July 30, 2009

Lyme Disease

If you are reading this and you are not aware that I recently contacted Lyme Disease, then you are truly a minority in this new Age of Information. In the past three weeks I have received calls from friends, friends of friends, and President Obama all inquiring about my health.

Before going further, let me say two things about Lyme Disease: first, contracting it is likely an inevitable part of being a gardener. The deer ticks that carry it are the size of poppy seeds and, at least in southern New England, they are endemic. (The photos at left show the relative size of an adult deer tick and the deer tick nymph that latches onto humans and spreads Lyme Disease. In comparison, the common dog tick is the size of Jupiter.) Second, there is nothing humorous about undetected Lyme Disease. It can be debilitating and cause long-term health issues.

Fortunately, my own prognosis and treatment came swiftly. Three weeks ago today, I saw a bulls-eye rash on my skin in the morning. Instead of pretending it was something else that would go away on its own, I called my doctor. My doctor saw me at 4 p.m., took one look at it and said it was Lyme Disease. “I’ve seen more cases in the past six weeks than I’ve seen over the past six years,” he said. “We’ll do the blood work, but I’m starting you on antibiotics.” A vial of blood was drawn. By the time I got to my local pharmacy, two prescriptions were waiting for me. I took my first pill with dinner the same evening I first saw the rash. (Attention Congress: this is how health care is supposed to work.)

Lyme Disease is a bacterial infection. A deer tick nymph attaches itself to you and settles in to draw blood. In the process, an infected tick releases borrelia bacteria. If you remove the tick within 36 hours, the chance of further infection is virtually nil. If you don’t, you may see symptoms (the rash) within days. The good news is that if you treat the infection promptly, the ‘cure’ rate approaches 100%. I’m pleased to report that I’m free of any other symptoms.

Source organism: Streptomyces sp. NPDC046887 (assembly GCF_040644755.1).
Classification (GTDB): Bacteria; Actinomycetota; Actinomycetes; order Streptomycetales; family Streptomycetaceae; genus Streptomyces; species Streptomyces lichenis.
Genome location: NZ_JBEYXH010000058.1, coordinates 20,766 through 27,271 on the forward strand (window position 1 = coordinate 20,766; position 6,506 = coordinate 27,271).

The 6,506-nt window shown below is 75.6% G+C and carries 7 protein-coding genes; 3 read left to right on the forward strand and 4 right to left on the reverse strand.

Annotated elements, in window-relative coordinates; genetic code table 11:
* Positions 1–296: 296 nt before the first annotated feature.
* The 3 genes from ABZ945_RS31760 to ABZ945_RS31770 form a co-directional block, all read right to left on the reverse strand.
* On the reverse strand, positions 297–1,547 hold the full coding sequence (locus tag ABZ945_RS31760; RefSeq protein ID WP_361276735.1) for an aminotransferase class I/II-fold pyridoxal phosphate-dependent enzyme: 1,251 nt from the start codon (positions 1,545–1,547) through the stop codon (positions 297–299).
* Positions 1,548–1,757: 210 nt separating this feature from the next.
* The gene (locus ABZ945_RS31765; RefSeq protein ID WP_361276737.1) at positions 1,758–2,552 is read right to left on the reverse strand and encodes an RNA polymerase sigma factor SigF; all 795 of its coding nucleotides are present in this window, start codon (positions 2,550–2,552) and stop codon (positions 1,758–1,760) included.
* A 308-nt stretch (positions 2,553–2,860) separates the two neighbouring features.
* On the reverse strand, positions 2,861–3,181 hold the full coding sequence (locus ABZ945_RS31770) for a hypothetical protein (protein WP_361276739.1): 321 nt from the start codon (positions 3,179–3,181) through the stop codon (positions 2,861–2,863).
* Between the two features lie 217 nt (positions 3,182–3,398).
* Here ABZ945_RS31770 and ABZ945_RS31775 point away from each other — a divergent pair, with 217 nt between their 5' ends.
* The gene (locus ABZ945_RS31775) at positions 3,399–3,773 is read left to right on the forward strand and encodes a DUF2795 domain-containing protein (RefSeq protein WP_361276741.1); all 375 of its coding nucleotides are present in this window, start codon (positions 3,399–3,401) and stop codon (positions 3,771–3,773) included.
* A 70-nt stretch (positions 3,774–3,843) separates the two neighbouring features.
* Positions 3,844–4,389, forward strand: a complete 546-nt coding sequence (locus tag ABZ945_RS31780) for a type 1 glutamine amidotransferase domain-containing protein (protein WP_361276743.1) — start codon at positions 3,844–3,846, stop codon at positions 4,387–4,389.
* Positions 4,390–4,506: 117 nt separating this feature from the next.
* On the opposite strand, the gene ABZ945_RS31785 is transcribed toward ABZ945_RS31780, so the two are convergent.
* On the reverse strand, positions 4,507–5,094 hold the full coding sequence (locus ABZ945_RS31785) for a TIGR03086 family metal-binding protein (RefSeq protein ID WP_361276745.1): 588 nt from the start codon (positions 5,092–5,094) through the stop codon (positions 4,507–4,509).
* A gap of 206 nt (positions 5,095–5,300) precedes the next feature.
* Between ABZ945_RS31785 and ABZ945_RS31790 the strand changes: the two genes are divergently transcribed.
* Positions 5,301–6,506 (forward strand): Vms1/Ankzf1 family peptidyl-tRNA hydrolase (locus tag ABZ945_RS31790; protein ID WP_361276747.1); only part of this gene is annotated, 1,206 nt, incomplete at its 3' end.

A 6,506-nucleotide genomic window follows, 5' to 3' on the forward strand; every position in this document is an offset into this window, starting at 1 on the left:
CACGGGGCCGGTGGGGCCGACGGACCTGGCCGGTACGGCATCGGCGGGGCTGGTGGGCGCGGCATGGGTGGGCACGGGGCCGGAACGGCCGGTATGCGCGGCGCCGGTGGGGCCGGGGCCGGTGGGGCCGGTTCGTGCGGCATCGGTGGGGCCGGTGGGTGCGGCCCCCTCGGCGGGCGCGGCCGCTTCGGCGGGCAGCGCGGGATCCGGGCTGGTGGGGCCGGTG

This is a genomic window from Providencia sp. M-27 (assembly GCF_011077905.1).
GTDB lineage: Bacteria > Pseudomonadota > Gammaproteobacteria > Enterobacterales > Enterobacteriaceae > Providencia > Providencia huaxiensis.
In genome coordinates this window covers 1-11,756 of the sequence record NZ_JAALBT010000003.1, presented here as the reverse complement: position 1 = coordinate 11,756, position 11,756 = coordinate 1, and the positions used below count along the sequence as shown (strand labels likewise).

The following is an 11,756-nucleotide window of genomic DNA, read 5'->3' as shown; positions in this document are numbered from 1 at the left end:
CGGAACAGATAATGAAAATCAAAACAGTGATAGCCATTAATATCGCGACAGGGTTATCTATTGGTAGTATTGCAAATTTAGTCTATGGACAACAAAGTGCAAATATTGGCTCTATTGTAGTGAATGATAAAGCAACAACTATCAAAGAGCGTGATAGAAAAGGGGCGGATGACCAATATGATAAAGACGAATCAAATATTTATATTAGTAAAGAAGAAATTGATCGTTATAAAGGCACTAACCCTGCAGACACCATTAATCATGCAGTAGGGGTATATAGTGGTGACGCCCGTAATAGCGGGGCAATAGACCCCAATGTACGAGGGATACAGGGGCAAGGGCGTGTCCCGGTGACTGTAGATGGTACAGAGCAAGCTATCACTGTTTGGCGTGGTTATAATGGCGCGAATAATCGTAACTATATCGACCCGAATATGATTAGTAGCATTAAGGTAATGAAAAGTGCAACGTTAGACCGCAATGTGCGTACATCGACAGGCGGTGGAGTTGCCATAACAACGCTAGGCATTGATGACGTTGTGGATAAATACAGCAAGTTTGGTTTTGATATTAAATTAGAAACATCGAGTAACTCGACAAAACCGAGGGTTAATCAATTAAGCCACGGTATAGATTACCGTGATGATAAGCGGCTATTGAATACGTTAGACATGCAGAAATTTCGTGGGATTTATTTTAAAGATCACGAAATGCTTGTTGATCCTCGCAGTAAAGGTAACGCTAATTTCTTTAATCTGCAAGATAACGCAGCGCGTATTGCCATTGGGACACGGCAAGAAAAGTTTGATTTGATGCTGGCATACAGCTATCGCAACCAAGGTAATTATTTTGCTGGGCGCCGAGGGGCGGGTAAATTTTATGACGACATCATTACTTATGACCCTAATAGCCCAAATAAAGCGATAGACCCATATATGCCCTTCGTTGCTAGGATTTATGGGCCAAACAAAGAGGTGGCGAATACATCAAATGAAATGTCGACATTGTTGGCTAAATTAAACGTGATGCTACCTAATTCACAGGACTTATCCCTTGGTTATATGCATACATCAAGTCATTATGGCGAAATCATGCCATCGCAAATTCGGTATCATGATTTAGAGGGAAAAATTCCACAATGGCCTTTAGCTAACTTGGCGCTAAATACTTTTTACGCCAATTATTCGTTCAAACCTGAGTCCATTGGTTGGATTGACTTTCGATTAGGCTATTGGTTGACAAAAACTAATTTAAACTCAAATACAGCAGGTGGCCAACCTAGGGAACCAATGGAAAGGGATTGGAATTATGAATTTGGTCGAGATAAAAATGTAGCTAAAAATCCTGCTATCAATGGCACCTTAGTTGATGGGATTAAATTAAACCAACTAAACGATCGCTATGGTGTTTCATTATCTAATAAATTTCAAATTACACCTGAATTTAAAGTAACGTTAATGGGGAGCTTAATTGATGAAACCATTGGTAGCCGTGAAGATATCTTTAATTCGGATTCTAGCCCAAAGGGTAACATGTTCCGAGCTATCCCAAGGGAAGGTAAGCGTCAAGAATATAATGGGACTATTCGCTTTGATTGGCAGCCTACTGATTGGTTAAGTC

But the news of my infection has spread within the gardening world like a Japanese beetle infestation. The reason is that my wife considers my condition, well, fascinating. Not to get too personal about this but, after each gardening session, we perform a tick check on one another. The fact that this tick escaped our scrutiny is cause for comment. The unnerving part is that Betty’s description generally includes the tracing (on her own body) of the location and progress of the rash. As a result, I get stares at a part of my anatomy that, well, I consider unsettling.

The downside to taking the antibiotics is that you are warned not to go out into the direct sun. This leads to weeding the vegetable garden at 7:30 a.m., all the time keeping an eye on the sun as it inexorably rises behind the trees. Of course, on a muggy July morning, any reason to get in and out of the garden early is welcome, but I consider it my responsibility to do my fair share of garden work.

This will pass. The treatment includes one set of pills for ten days and another for three weeks. I take my last pill this evening. On Monday, I’ll see my doctor again and, with luck, he’ll pronounce me one of the fortunate ones who didn’t procrastinate and so who were cured with a few dollars worth of pills. Then, I’ll be back to pulling my full weight as we hit the peak of the summer season.

A word to the wise: If you see that rash, don’t hesitate. Don’t pretend that it will go away on its own (it will but, when it does, your problems are just beginning). Get a diagnosis and get treated.

July 21, 2009

A Double-Header in the Bronx

New York City is 210 miles from my home and, on a Saturday morning, it’s a leisurely three-hour-and-change drive. This past Saturday, my wife and I spent a beautiful day visiting two old friends – Wave Hill and the New York Botanical Garden. Both are in the Bronx, which causes people’s eyes to bulge (you went where?!). These two gardens are must-sees for anyone who is serious about horticulture.

Perhaps the most remarkable thing about Wave Hill is that it is there. You walk from a modest parking area around a bend in a hedge and there, before you, is a vista that ought not to exist. A vast lawn stretching hundreds of feet sprinkled with specimen trees, a magnificent pergola studded with plants, and a vista across the Hudson River to the 500-foot-high Palisades that is unchanged from two centuries ago.